Twitter has been trying to clean house over the past several months — and this week President Donald Trump and former President Barack Obama saw a dramatic drop in followers.
On Wednesday, Vijaya Gadde, Twitter’s legal, policy and trust & safety lead, announced in a blog post that the company would remove locked accounts from follower lists.
“Over the years, we’ve locked accounts when we detected sudden changes in account behavior,” Gadde wrote. “In these situations, we reach out to the owners of the accounts and unless they validate the account and reset their passwords, we keep them locked with no ability to log in. This week, we’ll be removing these locked accounts from follower counts across profiles globally. As a result, the number of followers displayed on many profiles may go down.”
Locked accounts differ from bots or spam, because they were started by real people — it’s just unclear if those people still have control over the account, due to changes in the account’s behavior.
(I lost 200k followers ????????????????????????)— jack (@jack) July 12, 2018
The New York Times reported that among those who lost followers were the current and former commanders in chief. President Trump lost roughly 340,000 followers, and former President Obama lost around 3 million followers.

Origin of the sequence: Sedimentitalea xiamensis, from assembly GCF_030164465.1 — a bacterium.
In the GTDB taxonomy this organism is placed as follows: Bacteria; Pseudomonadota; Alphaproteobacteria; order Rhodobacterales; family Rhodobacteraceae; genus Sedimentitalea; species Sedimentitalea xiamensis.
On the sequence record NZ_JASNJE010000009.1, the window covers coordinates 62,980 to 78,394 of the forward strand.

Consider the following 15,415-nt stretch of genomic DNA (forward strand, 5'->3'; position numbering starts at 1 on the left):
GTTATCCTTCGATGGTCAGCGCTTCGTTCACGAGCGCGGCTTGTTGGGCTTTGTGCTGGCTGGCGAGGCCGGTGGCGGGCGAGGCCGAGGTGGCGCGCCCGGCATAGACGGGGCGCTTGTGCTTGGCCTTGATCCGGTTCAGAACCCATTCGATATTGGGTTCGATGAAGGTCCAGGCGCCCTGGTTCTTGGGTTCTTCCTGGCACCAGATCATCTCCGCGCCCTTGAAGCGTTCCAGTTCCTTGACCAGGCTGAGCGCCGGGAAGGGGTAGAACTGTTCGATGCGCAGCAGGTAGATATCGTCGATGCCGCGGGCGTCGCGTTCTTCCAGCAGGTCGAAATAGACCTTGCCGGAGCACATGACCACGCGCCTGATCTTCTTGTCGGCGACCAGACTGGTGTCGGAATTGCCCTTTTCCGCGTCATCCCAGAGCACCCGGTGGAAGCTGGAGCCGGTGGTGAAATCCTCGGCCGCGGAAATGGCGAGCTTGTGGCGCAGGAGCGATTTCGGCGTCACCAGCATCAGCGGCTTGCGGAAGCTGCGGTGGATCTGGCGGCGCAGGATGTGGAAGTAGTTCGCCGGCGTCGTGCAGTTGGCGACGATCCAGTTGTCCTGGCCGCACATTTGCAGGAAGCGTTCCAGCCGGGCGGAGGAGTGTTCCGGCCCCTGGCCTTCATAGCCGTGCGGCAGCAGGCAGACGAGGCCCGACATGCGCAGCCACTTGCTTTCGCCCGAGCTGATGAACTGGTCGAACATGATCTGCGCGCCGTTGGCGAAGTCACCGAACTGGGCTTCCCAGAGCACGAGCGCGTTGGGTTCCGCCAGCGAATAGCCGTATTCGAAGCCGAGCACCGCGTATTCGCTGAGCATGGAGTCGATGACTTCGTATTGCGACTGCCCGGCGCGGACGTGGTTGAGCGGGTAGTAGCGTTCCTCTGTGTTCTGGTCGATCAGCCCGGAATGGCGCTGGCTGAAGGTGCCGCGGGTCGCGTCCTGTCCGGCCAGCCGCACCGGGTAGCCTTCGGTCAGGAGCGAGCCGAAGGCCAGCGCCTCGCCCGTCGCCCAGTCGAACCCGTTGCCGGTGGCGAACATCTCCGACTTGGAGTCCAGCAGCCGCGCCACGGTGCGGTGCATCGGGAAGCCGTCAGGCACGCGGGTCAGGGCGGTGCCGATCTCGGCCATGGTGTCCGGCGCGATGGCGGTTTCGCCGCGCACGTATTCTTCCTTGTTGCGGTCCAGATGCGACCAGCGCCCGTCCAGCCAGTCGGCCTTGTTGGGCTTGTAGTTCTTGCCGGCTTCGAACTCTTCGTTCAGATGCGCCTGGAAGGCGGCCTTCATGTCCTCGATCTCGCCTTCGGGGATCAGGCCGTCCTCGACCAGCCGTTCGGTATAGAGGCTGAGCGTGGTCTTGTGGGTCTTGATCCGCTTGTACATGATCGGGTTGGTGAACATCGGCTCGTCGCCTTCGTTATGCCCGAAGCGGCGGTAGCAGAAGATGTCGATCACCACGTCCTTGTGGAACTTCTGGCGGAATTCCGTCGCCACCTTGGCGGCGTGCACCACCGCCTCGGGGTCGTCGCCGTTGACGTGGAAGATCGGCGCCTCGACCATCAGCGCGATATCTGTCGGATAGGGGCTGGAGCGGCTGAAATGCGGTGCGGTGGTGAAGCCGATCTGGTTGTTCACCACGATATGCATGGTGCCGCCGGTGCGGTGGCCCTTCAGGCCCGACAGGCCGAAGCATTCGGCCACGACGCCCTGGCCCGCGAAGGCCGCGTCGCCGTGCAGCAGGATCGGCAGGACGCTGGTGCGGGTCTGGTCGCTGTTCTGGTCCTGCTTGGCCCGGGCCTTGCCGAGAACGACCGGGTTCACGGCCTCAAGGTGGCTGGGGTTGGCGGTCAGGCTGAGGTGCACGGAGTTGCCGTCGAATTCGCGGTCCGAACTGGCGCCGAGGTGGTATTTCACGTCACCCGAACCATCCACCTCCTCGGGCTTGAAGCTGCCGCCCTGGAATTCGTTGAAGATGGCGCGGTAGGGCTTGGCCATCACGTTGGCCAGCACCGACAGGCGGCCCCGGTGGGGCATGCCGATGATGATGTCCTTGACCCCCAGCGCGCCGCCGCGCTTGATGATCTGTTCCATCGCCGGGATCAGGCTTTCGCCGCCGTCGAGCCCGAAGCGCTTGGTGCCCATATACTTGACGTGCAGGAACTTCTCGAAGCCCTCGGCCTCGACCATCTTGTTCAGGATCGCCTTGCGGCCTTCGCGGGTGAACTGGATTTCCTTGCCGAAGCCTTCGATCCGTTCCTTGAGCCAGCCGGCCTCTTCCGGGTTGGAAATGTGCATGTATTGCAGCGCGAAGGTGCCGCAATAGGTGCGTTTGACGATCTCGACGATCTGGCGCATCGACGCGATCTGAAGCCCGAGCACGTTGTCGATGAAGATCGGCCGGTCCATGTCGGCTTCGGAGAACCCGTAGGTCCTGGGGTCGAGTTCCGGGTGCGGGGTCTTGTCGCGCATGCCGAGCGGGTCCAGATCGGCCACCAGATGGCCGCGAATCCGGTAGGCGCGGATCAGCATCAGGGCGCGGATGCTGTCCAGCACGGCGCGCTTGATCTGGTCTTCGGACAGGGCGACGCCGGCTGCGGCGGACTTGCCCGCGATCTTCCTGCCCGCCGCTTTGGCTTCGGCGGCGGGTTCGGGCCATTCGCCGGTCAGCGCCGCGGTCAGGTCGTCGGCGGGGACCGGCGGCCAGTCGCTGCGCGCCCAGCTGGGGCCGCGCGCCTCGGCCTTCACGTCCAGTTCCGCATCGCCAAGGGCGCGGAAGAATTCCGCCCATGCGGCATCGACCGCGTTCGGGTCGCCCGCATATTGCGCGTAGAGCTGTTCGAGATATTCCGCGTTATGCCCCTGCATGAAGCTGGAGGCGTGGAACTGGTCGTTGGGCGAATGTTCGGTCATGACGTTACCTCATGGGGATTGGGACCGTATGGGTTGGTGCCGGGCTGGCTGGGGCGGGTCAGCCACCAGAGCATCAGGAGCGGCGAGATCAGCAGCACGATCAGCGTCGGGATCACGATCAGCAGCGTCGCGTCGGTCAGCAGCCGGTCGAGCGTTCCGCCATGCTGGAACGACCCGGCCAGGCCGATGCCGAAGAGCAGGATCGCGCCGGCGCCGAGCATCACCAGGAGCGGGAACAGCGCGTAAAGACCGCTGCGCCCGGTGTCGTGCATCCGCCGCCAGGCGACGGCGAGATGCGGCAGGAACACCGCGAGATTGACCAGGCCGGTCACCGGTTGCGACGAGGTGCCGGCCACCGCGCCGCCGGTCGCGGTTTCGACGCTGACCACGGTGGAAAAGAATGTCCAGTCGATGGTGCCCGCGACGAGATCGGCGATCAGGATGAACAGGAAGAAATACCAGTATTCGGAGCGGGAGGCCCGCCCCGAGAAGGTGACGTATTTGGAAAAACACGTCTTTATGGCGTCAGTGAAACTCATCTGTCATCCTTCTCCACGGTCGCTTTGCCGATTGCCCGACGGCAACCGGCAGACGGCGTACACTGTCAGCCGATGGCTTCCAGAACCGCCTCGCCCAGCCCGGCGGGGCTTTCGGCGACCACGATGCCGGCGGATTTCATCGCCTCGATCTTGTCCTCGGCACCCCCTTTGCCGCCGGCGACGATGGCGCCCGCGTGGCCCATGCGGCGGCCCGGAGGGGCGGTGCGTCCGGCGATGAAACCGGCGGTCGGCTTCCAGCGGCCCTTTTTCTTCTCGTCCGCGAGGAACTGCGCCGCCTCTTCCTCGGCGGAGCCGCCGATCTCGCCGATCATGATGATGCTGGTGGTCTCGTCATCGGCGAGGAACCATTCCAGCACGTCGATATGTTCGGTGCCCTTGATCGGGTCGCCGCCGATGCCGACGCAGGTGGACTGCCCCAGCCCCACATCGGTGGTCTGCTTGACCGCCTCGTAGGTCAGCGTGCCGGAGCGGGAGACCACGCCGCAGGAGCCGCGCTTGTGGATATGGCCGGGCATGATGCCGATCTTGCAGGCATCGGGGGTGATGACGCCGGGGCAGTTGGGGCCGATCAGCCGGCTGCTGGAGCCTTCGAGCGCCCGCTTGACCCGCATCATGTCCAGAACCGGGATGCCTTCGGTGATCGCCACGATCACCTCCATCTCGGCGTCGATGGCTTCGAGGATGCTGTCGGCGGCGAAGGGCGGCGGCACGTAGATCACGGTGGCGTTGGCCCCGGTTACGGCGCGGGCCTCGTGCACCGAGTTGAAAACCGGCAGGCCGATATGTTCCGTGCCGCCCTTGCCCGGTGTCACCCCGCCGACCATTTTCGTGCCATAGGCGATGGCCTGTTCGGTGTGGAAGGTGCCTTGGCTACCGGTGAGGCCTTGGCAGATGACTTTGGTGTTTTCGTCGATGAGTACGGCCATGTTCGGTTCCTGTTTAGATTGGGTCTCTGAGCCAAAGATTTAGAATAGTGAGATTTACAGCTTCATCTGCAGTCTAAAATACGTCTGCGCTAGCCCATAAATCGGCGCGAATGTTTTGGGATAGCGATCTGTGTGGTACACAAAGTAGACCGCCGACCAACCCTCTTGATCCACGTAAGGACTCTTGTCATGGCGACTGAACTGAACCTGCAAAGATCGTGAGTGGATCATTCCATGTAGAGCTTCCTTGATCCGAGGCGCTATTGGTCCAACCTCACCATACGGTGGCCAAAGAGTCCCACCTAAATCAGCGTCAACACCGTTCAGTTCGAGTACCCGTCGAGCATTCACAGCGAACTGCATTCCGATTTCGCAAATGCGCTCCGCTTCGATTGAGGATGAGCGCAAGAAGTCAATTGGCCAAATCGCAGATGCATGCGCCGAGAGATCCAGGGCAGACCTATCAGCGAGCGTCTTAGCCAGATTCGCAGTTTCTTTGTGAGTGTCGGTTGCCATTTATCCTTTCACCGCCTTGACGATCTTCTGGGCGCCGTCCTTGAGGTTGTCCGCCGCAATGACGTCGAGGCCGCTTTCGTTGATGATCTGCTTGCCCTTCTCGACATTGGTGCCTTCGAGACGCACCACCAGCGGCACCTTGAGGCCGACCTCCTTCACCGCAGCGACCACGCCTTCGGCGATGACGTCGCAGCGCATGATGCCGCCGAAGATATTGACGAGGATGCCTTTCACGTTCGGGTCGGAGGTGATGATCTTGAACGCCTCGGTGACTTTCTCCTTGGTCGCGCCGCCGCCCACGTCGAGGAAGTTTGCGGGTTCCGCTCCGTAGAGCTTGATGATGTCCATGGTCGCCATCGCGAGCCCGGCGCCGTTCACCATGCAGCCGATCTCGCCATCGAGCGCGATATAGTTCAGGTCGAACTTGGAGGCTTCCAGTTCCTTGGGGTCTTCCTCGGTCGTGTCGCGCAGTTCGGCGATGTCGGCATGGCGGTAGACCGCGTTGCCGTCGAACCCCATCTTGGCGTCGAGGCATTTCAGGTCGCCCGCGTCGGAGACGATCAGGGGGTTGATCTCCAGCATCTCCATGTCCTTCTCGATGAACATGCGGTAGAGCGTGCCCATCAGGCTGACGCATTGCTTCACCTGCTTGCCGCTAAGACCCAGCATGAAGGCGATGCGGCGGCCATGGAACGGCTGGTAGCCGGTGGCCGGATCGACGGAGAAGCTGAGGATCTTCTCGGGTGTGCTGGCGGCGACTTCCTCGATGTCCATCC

And while Obama lost more followers than Trump, he also started out with nearly double the follow count.
Both Obama and Trump are known for their — albeit very different — use of the social media platform. President Obama embraced social media during both of his campaigns and terms as president — and he was the first to tweet from the @POTUS account. President Trump has used the platform to make official statements, rant about news outlets, bully opponents, connect directly to his followers, and with a single tweet, caused a media firestorm.
Twitter has confirmed that between May and June the social media platform suspended around 70 million accounts (which led to a dip in the company’s share prices). Twitter has come under fire recently over Russia-linked automated accounts (bots) and their influence on the 2016 election. Earlier this year, Twitter said it found and removed roughly 50,000 Russia-linked accounts, according to reports in January, and information was turned over to congressional investigators.